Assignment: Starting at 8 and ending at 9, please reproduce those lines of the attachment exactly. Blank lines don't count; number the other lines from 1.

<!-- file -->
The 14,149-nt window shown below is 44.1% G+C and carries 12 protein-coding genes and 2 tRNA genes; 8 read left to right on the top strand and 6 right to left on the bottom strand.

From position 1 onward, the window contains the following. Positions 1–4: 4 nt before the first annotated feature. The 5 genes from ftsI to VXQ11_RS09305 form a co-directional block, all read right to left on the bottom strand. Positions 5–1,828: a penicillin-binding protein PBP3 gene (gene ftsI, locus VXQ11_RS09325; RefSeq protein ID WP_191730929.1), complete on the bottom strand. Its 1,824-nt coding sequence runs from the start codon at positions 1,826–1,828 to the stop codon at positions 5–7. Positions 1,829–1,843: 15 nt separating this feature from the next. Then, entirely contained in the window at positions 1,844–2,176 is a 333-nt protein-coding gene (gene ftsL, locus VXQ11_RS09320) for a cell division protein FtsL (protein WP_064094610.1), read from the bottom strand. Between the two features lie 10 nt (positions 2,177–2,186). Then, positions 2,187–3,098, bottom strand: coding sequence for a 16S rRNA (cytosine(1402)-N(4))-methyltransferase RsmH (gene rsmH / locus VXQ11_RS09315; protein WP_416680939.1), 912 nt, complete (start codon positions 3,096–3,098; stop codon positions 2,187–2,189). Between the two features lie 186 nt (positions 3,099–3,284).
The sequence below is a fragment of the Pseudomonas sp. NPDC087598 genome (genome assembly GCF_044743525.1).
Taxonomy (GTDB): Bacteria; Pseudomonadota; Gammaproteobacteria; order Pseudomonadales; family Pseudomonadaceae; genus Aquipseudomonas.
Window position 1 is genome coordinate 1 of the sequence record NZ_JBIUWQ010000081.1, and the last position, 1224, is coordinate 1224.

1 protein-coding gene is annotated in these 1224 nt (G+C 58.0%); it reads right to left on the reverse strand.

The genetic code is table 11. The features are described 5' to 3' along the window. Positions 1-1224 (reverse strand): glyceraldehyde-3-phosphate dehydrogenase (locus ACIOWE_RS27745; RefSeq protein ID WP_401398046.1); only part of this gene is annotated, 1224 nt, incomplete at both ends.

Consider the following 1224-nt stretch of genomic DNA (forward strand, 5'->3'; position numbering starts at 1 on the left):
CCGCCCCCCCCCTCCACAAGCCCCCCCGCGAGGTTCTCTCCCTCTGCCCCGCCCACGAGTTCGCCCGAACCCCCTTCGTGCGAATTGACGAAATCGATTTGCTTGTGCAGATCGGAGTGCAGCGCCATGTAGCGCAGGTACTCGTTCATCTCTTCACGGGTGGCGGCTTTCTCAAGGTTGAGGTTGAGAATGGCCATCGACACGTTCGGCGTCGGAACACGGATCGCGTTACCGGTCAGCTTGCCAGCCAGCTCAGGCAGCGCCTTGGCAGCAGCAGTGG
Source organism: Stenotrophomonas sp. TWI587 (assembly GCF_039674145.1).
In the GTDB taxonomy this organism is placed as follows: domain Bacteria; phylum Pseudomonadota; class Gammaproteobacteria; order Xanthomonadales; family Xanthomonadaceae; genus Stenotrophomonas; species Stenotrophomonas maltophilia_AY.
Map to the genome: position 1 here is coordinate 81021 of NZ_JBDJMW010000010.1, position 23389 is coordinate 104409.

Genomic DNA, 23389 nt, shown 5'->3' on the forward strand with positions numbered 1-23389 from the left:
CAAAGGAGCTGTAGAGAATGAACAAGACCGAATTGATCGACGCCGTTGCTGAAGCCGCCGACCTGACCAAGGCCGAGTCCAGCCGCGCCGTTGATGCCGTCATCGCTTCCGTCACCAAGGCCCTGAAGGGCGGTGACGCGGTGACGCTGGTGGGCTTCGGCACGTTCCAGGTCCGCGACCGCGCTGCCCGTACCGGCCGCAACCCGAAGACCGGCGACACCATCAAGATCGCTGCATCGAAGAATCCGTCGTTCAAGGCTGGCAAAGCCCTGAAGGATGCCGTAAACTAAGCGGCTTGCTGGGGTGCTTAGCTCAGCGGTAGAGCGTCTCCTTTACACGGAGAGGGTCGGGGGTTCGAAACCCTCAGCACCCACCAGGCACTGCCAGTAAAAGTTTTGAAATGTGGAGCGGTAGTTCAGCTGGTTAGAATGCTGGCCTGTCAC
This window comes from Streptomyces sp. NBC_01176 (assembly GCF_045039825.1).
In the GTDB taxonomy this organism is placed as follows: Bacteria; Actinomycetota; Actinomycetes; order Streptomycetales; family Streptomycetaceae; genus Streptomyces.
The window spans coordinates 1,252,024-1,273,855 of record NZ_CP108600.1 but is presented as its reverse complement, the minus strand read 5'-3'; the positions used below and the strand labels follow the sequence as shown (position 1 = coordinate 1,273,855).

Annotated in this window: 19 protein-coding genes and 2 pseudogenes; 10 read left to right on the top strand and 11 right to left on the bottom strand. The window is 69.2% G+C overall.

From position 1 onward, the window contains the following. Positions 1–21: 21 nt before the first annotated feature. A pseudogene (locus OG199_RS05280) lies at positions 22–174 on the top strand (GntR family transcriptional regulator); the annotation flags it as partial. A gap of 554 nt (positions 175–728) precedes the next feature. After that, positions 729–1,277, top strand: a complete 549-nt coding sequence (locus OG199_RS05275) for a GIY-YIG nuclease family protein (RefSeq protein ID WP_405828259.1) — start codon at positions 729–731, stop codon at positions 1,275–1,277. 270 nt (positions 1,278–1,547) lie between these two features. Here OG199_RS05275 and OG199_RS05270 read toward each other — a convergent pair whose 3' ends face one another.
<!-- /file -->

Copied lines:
Consider the following 1224-nt stretch of genomic DNA (forward strand, 5'->3'; position numbering starts at 1 on the left):
CCGCCCCCCCCCTCCACAAGCCCCCCCGCGAGGTTCTCTCCCTCTGCCCCGCCCACGAGTTCGCCCGAACCCCCTTCGTGCGAATTGACGAAATCGATTTGCTTGTGCAGATCGGAGTGCAGCGCCATGTAGCGCAGGTACTCGTTCATCTCTTCACGGGTGGCGGCTTTCTCAAGGTTGAGGTTGAGAATGGCCATCGACACGTTCGGCGTCGGAACACGGATCGCGTTACCGGTCAGCTTGCCAGCCAGCTCAGGCAGCGCCTTGGCAGCAGCAGTGG